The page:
On "Perfume Angel" it retailed at $19.93 and $5.95 S&H (no S&H if you spent over $100)

4 other websites sold it for $20.35, $19.95, $14.26 and $17.30 respectively. Of course they would also have S&H fees, but I doubt it would cost $19.49 to send that 1.7 oz bottle anywhere in the country. Especially not in the 2 to 6 weeks that the said it would take to ship.

Maybe the cost for the company to obtain the items is what drove the price up here? This price is only comparable after the retail price is eliminated.

  • Bellagio 3.4 oz Spray EDT for Men

On it retails at $45.00 + $24.99 S&H

On the same exact product can be purchased for $23.89 with no S&H

The free Shipping and handling may have just been an special during Christmas but it still is retailing for less than the S&H cost that would charge.

I could probably go on for a while with these examples. It only took me 15 minutes to find 5 blatant examples of what I thought were overpriced items (with proportionally overpriced S&H). I will attach what I found in a spreadsheet with this email.

I called the 1-888-398-0400 to complain about what seems to be very high prices and inexplicably high prices for shipping and handling. I spoke with a manager named Barbara who told me that she has a lot of customers that shop on her site every day and they have no problems with the prices for the products or for the shipping and handling.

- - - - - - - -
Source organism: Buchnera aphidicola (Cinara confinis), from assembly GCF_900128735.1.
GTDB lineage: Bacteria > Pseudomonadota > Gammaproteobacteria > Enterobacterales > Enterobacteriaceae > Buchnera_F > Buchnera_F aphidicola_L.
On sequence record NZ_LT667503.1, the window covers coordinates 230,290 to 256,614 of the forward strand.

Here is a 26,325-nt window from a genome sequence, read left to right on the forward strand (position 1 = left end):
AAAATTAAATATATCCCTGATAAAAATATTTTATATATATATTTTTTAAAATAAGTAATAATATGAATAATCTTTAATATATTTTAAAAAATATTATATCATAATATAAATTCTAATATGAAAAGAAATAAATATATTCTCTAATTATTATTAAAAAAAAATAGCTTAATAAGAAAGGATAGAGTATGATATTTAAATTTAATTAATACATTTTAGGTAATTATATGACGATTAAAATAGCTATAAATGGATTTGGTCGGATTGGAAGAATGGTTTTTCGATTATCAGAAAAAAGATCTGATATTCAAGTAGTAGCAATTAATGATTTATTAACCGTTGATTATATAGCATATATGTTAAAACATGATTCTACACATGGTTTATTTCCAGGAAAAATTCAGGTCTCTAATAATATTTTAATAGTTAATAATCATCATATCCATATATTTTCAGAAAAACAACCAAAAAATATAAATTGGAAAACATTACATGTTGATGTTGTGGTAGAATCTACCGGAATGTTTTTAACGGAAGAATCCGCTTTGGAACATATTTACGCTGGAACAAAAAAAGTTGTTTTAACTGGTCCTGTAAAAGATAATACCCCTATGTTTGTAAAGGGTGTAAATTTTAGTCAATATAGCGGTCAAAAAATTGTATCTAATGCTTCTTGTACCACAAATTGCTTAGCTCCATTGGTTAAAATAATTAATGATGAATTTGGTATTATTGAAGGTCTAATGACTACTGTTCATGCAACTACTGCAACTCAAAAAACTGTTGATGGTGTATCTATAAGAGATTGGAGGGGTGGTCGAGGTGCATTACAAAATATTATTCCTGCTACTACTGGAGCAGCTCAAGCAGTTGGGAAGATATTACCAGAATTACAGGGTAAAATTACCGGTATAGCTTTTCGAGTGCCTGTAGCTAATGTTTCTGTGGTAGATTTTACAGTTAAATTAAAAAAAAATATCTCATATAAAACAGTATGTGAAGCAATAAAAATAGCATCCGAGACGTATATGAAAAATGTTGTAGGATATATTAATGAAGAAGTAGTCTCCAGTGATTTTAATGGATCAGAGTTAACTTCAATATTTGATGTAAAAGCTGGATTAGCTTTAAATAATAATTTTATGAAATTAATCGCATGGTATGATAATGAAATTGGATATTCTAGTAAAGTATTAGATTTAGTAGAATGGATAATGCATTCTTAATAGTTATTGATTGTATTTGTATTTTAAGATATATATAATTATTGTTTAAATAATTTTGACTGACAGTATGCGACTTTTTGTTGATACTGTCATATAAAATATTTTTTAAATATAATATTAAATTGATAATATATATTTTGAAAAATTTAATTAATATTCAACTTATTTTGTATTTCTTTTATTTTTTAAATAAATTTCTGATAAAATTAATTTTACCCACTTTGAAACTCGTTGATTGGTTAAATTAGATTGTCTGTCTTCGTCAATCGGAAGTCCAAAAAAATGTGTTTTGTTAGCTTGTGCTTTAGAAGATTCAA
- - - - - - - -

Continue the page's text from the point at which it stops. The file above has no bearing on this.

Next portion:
When I explained to Barbara that in order for me to use my "free" $1,000 shopping spree I would have to pay probably close to $500 in shipping charges to her she said that was not true. She also told me that if I were to buy 10 leather coats at $100 each, I would only have to pay $290 S&H.

This is true because the maximum that says they will charge for S&H is $29.95 but why would I need 10 leather coats? And on for most people $295.00 IS STILL a lot to pay for some thing that they were led to believe was free in the first place.

However, when I looked for a leather coat, the only one I could find was a $59.95 woman's coat. If for some reason that was all I bought with my $1,000 then I would end up with 16 of them and at the rate of $19.77 S&H for each one, I would still end up paying $330.00 out of my own pocket.

I guess my biggest complaint about the would be the fact that the items on the website seem to be way overpriced. Since the items are "free" because of the shopping spree that I won, the price shouldn't matter. But, when the shipping and handling fees are higher than it would cost to buy some of the same items at regular cost with shipping and handling included on other websites, something does not seem right about this prize that I won.